Norcross Reintroduces Bill to Reshape Developmental Education, Boost College Completion
July 24, 2019
Today, U.S. Congressman Donald Norcross (NJ-01), member of the House Committee on Education and Labor, reintroduced the Remedial Education Improvement Act to make remedial – commonly called developmental – education programs more effective, fair and less expensive. The Act would improve or develop programs based on five reform models that have a proven track record. It would implement these reforms, establish a competitive grant program and allow for the use of federal student aid dollars to support up to two years of developmental education. Norcross was joined by Representatives Seth Moulton (MA-06), TJ Cox (CA-21), Angie Craig (MN-02) and Andy Kim (NJ-03) in introducing the bill.
“Students that require extra training are not offered a fair shot right now and this bill provides a comprehensive strategy to change that,” said Congressman Donald Norcross. “We’re working to make developmental education more effective and less expensive, especially for students who may be the first in their family to ever attend college. Every student learns differently – for me, it was a technical training program that shaped my career, while one of my sons just got his MD. We’re all different types of learners and, as lawmakers, we must ensure we’re providing fair opportunities for all students to learn, succeed and end up with a degree and good-paying job.”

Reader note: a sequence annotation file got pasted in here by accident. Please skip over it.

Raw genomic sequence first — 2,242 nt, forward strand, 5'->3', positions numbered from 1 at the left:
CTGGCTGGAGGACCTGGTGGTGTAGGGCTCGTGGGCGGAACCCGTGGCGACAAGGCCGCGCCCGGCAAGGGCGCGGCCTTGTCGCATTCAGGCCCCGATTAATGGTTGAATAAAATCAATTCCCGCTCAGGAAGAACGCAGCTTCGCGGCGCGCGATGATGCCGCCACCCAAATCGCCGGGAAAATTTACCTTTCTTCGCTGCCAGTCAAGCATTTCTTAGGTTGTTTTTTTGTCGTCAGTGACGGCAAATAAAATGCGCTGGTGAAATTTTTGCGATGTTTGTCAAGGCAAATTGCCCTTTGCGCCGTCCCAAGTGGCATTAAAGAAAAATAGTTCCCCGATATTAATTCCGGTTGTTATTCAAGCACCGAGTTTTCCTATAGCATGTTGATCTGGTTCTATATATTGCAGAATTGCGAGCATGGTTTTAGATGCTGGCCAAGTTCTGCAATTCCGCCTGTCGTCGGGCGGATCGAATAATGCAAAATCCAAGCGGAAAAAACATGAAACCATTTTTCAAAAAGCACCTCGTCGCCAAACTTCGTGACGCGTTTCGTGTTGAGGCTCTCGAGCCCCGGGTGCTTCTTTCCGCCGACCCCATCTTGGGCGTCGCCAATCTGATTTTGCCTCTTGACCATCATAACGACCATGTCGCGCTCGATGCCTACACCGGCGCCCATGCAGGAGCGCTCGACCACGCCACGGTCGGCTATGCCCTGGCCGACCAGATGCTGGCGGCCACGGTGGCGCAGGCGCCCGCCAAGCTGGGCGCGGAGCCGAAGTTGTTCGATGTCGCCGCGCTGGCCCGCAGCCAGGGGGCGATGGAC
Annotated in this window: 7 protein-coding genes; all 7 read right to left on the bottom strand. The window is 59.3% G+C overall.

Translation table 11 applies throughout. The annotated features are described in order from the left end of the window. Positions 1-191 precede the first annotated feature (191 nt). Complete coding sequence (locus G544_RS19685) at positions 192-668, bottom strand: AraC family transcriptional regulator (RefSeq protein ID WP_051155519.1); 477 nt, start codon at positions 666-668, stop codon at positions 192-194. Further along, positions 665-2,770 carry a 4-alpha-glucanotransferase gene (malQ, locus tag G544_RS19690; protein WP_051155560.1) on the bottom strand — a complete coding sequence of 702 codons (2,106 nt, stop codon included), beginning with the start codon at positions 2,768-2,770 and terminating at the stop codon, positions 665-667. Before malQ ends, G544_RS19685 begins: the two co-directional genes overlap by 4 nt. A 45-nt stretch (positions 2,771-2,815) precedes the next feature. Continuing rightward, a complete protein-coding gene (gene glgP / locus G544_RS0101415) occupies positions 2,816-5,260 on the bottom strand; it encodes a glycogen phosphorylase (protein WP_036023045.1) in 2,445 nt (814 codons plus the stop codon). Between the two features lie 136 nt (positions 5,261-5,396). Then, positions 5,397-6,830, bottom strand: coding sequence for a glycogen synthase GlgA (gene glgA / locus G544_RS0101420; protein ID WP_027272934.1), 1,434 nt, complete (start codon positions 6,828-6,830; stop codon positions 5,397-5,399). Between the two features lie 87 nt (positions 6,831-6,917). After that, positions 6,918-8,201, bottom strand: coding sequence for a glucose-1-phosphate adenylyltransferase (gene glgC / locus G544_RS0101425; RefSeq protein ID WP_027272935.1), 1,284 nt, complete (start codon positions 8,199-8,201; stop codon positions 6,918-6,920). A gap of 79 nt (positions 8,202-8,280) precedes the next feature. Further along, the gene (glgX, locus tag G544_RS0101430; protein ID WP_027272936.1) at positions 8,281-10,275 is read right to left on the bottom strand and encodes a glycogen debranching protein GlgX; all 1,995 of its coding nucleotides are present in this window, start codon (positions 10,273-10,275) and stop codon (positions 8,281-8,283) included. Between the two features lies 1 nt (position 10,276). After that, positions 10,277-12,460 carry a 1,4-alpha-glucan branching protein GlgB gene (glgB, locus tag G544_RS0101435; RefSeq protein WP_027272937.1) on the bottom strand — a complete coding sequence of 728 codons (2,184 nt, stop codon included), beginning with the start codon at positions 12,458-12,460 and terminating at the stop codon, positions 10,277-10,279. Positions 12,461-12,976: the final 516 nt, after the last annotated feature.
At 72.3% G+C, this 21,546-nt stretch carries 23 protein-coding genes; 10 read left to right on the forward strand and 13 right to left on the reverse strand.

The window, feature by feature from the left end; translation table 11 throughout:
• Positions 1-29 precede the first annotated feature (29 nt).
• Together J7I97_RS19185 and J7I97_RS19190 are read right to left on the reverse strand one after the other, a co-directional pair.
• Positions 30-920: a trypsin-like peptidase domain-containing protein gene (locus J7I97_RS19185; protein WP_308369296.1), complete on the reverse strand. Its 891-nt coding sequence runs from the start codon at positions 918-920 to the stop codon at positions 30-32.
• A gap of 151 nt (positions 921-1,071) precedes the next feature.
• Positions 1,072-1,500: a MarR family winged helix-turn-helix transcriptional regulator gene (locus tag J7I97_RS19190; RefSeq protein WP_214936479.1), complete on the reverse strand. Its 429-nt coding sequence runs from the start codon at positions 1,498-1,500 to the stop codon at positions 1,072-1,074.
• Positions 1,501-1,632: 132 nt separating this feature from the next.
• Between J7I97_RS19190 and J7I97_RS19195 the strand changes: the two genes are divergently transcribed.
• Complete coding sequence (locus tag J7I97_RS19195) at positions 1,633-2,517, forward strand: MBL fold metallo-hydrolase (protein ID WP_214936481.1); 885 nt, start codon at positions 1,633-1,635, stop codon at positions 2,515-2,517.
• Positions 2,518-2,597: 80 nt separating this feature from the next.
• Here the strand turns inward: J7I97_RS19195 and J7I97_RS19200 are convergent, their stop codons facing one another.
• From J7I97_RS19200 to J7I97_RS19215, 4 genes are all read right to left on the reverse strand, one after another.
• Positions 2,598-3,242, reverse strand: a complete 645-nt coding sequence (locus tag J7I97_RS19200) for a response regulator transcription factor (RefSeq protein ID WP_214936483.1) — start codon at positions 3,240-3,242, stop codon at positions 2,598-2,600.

“Developmental education provides the foundations for successful performance in college,” said Don Borden, President of Camden County College. “By encouraging educators to redesign their course offerings, with a focus on student achievement, we can provide individualized instruction leading to greater retention and completion rates for all students. A bill that supports teachers utilizing research-based strategies to improve student learning can only result in positive outcomes.”
Developmental education programs provide pre-requisite skills needed to complete college courses and progress toward a degree. Although necessary, these programs make college take longer – and it’s therefore more costly. Remediation increases student debt load, while lessening the chance of degree completion. According to the National Bureau of Economic Research, the annual cost of remedial coursework is $7 billion.